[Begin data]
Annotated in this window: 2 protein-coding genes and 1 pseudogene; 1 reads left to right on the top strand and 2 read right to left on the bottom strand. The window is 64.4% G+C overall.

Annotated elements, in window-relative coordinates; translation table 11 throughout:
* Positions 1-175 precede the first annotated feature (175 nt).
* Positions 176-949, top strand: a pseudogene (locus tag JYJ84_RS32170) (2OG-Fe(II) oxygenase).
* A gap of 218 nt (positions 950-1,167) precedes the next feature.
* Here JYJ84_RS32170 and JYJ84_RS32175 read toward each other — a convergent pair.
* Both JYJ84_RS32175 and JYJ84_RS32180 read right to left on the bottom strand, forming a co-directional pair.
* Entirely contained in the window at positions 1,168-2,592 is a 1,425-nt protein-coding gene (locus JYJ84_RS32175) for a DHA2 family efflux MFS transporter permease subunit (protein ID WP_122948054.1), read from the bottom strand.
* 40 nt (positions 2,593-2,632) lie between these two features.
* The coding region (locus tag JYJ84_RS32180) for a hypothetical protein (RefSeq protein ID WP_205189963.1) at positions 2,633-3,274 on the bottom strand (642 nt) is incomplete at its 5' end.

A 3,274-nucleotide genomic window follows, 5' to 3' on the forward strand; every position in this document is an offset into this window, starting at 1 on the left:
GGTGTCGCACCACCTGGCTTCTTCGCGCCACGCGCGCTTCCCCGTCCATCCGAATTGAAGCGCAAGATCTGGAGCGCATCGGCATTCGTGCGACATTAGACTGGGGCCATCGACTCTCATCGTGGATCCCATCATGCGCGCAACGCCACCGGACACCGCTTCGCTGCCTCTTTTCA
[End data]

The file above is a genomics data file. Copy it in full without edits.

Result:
Annotated in this window: 2 protein-coding genes and 1 pseudogene; 1 reads left to right on the top strand and 2 read right to left on the bottom strand. The window is 64.4% G+C overall.

Annotated elements, in window-relative coordinates; translation table 11 throughout:
* Positions 1-175 precede the first annotated feature (175 nt).
* Positions 176-949, top strand: a pseudogene (locus tag JYJ84_RS32170) (2OG-Fe(II) oxygenase).
* A gap of 218 nt (positions 950-1,167) precedes the next feature.
* Here JYJ84_RS32170 and JYJ84_RS32175 read toward each other — a convergent pair.
* Both JYJ84_RS32175 and JYJ84_RS32180 read right to left on the bottom strand, forming a co-directional pair.
* Entirely contained in the window at positions 1,168-2,592 is a 1,425-nt protein-coding gene (locus JYJ84_RS32175) for a DHA2 family efflux MFS transporter permease subunit (protein ID WP_122948054.1), read from the bottom strand.
* 40 nt (positions 2,593-2,632) lie between these two features.
* The coding region (locus tag JYJ84_RS32180) for a hypothetical protein (RefSeq protein ID WP_205189963.1) at positions 2,633-3,274 on the bottom strand (642 nt) is incomplete at its 5' end.

A 3,274-nucleotide genomic window follows, 5' to 3' on the forward strand; every position in this document is an offset into this window, starting at 1 on the left:
GGTGTCGCACCACCTGGCTTCTTCGCGCCACGCGCGCTTCCCCGTCCATCCGAATTGAAGCGCAAGATCTGGAGCGCATCGGCATTCGTGCGACATTAGACTGGGGCCATCGACTCTCATCGTGGATCCCATCATGCGCGCAACGCCACCGGACACCGCTTCGCTGCCTCTTTTCA